The mental health of pregnant women can be affected by a range of factors, including partner violence and unemployment. But one of the key drivers that adversely affects a pregnant woman's mental health is food insecurity. Being food insecure is when someone doesn't have food or has the wrong kinds of food.
We set out to explore the factors that affected common mental health problems in pregnant women. These included intimate partner violence, unemployment and food insecurity. We found that women who don't get enough to eat when they are pregnant face a high risk of developing mental illnesses like depression and anxiety during pregnancy and after giving birth. And they are likely to have suicidal thoughts during this time too.
The South African Government provides social grants to mothers who meet certain low-income criteria after the birth of their babies. But, based on our findings, we would argue that women should be eligible for poverty alleviation support while they are pregnant. This would benefit them physically and emotionally. Research from a range of developing countries shows that providing pregnancy support grants benefits mothers and their children.
Based on these findings, and our own research, our view is that mental well-being and food security policies should be rolled out together as part of an antenatal care package for women. This is important because managing the mental health of mothers' can help children develop better.
Pressures of poverty
In South Africa more than 40% of the population lives below the poverty line. This means that many families in poor communities don't have enough to eat, or don't have access to healthy food.
Often the food they buy doesn't last the entire month which means that they skip meals or eat less food because there isn't money for more. Recent statistics show that two in every ten South African families run out of money for food before the end of the month.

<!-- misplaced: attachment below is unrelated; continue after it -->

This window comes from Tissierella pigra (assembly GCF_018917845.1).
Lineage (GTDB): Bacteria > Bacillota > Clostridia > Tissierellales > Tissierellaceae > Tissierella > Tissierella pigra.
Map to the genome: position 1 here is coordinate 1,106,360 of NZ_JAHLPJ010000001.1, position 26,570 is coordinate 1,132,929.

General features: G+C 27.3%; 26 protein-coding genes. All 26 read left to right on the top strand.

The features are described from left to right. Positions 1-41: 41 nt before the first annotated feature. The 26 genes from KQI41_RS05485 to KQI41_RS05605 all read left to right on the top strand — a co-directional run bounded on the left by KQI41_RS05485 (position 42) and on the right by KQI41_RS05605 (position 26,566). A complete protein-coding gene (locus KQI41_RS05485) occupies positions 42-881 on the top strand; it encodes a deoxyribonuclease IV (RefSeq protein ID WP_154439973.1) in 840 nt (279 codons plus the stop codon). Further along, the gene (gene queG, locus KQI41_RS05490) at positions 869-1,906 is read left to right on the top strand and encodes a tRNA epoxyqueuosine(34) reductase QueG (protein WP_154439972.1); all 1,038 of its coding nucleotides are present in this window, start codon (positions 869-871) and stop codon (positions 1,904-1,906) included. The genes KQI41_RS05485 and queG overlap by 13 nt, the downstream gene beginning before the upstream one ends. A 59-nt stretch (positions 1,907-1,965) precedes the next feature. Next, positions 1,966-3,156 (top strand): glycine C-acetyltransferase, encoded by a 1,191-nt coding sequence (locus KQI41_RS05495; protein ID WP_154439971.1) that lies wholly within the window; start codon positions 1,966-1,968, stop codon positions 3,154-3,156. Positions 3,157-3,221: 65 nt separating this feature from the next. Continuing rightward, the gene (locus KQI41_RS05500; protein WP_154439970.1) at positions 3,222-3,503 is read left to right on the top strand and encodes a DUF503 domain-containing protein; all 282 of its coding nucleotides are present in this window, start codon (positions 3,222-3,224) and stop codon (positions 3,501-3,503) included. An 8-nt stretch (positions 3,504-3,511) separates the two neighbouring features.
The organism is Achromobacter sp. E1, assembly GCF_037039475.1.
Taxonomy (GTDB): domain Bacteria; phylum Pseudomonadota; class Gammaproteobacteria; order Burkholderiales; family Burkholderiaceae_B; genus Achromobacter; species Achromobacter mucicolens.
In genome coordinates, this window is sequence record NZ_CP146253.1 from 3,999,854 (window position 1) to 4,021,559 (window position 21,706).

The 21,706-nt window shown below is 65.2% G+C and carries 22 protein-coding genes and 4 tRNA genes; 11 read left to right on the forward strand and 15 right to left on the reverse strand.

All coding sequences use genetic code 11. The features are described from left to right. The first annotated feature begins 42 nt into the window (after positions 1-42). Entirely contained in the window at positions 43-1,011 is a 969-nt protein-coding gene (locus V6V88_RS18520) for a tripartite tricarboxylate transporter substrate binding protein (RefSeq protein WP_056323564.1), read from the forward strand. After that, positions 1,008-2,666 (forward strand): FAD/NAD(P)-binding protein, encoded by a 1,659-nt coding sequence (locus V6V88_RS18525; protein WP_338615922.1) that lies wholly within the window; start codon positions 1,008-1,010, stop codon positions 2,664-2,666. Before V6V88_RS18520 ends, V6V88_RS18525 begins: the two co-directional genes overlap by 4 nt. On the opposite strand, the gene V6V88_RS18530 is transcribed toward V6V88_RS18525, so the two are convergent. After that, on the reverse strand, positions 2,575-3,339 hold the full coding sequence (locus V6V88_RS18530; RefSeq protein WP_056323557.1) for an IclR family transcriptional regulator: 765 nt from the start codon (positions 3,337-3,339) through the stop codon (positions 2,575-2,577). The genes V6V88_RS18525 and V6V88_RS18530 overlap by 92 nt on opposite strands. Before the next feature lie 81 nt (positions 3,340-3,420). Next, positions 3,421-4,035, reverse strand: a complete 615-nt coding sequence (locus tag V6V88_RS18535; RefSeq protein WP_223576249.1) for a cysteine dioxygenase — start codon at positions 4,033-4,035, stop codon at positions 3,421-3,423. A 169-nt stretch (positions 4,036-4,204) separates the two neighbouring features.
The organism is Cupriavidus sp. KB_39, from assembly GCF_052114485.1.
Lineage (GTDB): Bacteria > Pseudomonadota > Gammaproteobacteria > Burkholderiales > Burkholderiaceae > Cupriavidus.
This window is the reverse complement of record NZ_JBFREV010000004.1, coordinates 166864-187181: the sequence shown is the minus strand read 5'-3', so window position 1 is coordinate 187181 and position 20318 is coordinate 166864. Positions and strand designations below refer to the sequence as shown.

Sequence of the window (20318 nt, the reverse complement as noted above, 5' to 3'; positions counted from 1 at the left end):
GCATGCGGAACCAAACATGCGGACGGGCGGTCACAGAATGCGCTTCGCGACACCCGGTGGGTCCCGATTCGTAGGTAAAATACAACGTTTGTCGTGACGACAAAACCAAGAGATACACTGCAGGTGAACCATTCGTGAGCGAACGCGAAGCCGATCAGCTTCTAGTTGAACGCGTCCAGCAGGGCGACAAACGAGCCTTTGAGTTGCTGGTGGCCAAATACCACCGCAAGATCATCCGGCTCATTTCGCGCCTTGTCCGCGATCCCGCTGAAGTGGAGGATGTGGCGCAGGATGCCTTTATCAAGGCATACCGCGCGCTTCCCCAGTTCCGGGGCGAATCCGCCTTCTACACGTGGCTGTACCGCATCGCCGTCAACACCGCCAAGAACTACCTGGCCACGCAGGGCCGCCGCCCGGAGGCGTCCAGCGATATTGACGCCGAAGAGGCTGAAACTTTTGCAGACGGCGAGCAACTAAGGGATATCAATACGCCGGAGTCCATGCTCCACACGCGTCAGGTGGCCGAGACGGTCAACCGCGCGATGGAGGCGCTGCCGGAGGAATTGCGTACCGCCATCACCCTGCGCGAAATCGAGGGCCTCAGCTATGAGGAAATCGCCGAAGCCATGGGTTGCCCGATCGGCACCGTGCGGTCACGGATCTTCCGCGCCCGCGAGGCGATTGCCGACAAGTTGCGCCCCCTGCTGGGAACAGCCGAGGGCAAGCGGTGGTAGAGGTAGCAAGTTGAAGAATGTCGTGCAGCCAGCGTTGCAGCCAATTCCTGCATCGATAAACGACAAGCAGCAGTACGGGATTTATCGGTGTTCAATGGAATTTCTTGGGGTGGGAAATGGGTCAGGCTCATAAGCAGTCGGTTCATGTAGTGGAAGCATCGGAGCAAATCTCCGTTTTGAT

Hanover Park has high rates of unemployment, alcohol and substance abuse, physical and sexual violence, child abuse and neglect.
Our research found that almost half the pregnant women attending the Hanover Park Midwife Obstetric Unit were food insecure.
In the group of nearly 400 pregnant women, about 22% were depressed while 23% had an anxiety disorder; about 10% of women had both common mental disorders. Moderate to high risk levels of suicidal thoughts or behaviours were present in 18%. Being food insecure more than doubled the chance of a pregnant women developing depression or an anxiety disorder and was very strongly associated with previously having attempted suicide.
We also found that many women who had had their second, third or fourth child and lived in families with minimal income felt overwhelmed and hopeless at the prospect of bringing another child into the world.
There are both short and long-term consequences of untreated mental illness in pregnant mothers.
Women with mental illness may find it challenging to use optimally existing services, including health services. Untreated depression in pregnancy has also been shown to be linked to premature birth and low birth weight.
After giving birth, mothers may have difficulty caring for themselves or their babies. Pregnancy is a critical window of development for a baby. When women develop mental health problems during pregnancy and after birth it may affect this window. If a new mother isn't able to connect emotionally with her baby, in some cases neglect, or even hostility towards the baby can follow. Breastfeeding may also be affected.
These all matter for the healthy development of a child. If they're deprived of these inputs they can, in the longer term, develop social, emotional and behavioural problems.
Solving the problem
The first big challenge is that public health and social service systems need to be revamped. Public health systems are aimed at decreasing maternal mortality rates. They're equipped to help pregnant women deal with challenges such as HIV, massive blood loss or high blood pressure. But mental disorders, which occurs in 20-40% of pregnant women living in poor communities, often go unattended.
Our view is that common mental health problems should be detected and managed in routine maternity care settings. Non-specialist care providers, who have been properly trained and supervised, could use brief screening tools to detect problems and provide onsite counselling to women who need it.
But helping mothers cope with mental illness also needs government intervention to ensure that they don't go hungry. This may be addressed by a social grant that begins in the antenatal period. This is only likely to have a meaningful impact if it has all components - the social, the physical and the mental.
Dr Zulfa Abrahams receives funding from Harry Crossley Foundation.
Simone Honikman works for the Perinatal Mental Health Project in the Alan J Flisher Centre for Public Mental Health, Department of Psychiatry and Mental Health, University of Cape Town. She receives funding from several philanthropic organisations and the Department for International Development, UK.